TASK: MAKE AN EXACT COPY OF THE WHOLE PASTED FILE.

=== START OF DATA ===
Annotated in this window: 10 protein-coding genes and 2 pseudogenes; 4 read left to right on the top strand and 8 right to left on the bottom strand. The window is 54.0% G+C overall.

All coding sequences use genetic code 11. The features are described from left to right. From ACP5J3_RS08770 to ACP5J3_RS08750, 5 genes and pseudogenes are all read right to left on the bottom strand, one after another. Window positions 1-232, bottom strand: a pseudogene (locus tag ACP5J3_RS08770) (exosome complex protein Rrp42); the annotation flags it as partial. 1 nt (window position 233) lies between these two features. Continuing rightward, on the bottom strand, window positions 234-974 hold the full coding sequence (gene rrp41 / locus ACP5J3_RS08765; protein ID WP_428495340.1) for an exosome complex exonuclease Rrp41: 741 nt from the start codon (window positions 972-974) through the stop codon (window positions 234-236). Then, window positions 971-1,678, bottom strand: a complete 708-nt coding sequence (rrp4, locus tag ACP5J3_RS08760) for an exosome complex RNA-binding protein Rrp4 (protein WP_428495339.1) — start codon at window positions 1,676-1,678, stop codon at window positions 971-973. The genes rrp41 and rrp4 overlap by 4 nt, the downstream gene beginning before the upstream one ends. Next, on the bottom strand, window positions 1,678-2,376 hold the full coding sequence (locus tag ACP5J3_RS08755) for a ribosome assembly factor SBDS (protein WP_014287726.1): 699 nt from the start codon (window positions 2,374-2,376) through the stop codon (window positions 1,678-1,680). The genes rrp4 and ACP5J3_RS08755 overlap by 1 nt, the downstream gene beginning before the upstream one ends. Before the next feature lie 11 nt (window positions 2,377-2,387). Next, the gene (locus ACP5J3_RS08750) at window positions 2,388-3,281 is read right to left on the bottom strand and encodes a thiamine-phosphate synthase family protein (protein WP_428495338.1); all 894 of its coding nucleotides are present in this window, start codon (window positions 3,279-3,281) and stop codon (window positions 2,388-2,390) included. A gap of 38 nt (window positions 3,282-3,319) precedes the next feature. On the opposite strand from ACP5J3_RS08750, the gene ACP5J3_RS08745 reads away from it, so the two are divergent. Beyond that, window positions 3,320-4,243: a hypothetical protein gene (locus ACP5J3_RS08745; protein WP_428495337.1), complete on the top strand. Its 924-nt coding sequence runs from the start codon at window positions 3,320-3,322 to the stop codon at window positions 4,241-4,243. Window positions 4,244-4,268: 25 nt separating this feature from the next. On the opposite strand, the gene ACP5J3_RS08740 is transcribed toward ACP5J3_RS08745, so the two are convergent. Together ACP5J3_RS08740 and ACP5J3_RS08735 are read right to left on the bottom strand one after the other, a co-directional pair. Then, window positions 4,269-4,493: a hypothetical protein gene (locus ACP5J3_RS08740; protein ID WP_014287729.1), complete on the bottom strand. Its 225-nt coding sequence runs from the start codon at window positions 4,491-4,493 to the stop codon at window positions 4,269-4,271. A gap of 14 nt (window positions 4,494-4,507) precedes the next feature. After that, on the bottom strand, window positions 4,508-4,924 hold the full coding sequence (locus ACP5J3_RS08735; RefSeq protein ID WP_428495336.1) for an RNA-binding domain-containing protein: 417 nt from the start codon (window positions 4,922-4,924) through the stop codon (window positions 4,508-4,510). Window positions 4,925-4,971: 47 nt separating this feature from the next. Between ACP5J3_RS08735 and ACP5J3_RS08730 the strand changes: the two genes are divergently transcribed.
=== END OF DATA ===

Annotated in this window: 10 protein-coding genes and 2 pseudogenes; 4 read left to right on the top strand and 8 right to left on the bottom strand. The window is 54.0% G+C overall.

All coding sequences use genetic code 11. The features are described from left to right. From ACP5J3_RS08770 to ACP5J3_RS08750, 5 genes and pseudogenes are all read right to left on the bottom strand, one after another. Window positions 1-232, bottom strand: a pseudogene (locus tag ACP5J3_RS08770) (exosome complex protein Rrp42); the annotation flags it as partial. 1 nt (window position 233) lies between these two features. Continuing rightward, on the bottom strand, window positions 234-974 hold the full coding sequence (gene rrp41 / locus ACP5J3_RS08765; protein ID WP_428495340.1) for an exosome complex exonuclease Rrp41: 741 nt from the start codon (window positions 972-974) through the stop codon (window positions 234-236). Then, window positions 971-1,678, bottom strand: a complete 708-nt coding sequence (rrp4, locus tag ACP5J3_RS08760) for an exosome complex RNA-binding protein Rrp4 (protein WP_428495339.1) — start codon at window positions 1,676-1,678, stop codon at window positions 971-973. The genes rrp41 and rrp4 overlap by 4 nt, the downstream gene beginning before the upstream one ends. Next, on the bottom strand, window positions 1,678-2,376 hold the full coding sequence (locus tag ACP5J3_RS08755) for a ribosome assembly factor SBDS (protein WP_014287726.1): 699 nt from the start codon (window positions 2,374-2,376) through the stop codon (window positions 1,678-1,680). The genes rrp4 and ACP5J3_RS08755 overlap by 1 nt, the downstream gene beginning before the upstream one ends. Before the next feature lie 11 nt (window positions 2,377-2,387). Next, the gene (locus ACP5J3_RS08750) at window positions 2,388-3,281 is read right to left on the bottom strand and encodes a thiamine-phosphate synthase family protein (protein WP_428495338.1); all 894 of its coding nucleotides are present in this window, start codon (window positions 3,279-3,281) and stop codon (window positions 2,388-2,390) included. A gap of 38 nt (window positions 3,282-3,319) precedes the next feature. On the opposite strand from ACP5J3_RS08750, the gene ACP5J3_RS08745 reads away from it, so the two are divergent. Beyond that, window positions 3,320-4,243: a hypothetical protein gene (locus ACP5J3_RS08745; protein WP_428495337.1), complete on the top strand. Its 924-nt coding sequence runs from the start codon at window positions 3,320-3,322 to the stop codon at window positions 4,241-4,243. Window positions 4,244-4,268: 25 nt separating this feature from the next. On the opposite strand, the gene ACP5J3_RS08740 is transcribed toward ACP5J3_RS08745, so the two are convergent. Together ACP5J3_RS08740 and ACP5J3_RS08735 are read right to left on the bottom strand one after the other, a co-directional pair. Then, window positions 4,269-4,493: a hypothetical protein gene (locus ACP5J3_RS08740; protein ID WP_014287729.1), complete on the bottom strand. Its 225-nt coding sequence runs from the start codon at window positions 4,491-4,493 to the stop codon at window positions 4,269-4,271. A gap of 14 nt (window positions 4,494-4,507) precedes the next feature. After that, on the bottom strand, window positions 4,508-4,924 hold the full coding sequence (locus ACP5J3_RS08735; RefSeq protein ID WP_428495336.1) for an RNA-binding domain-containing protein: 417 nt from the start codon (window positions 4,922-4,924) through the stop codon (window positions 4,508-4,510). Window positions 4,925-4,971: 47 nt separating this feature from the next. Between ACP5J3_RS08735 and ACP5J3_RS08730 the strand changes: the two genes are divergently transcribed.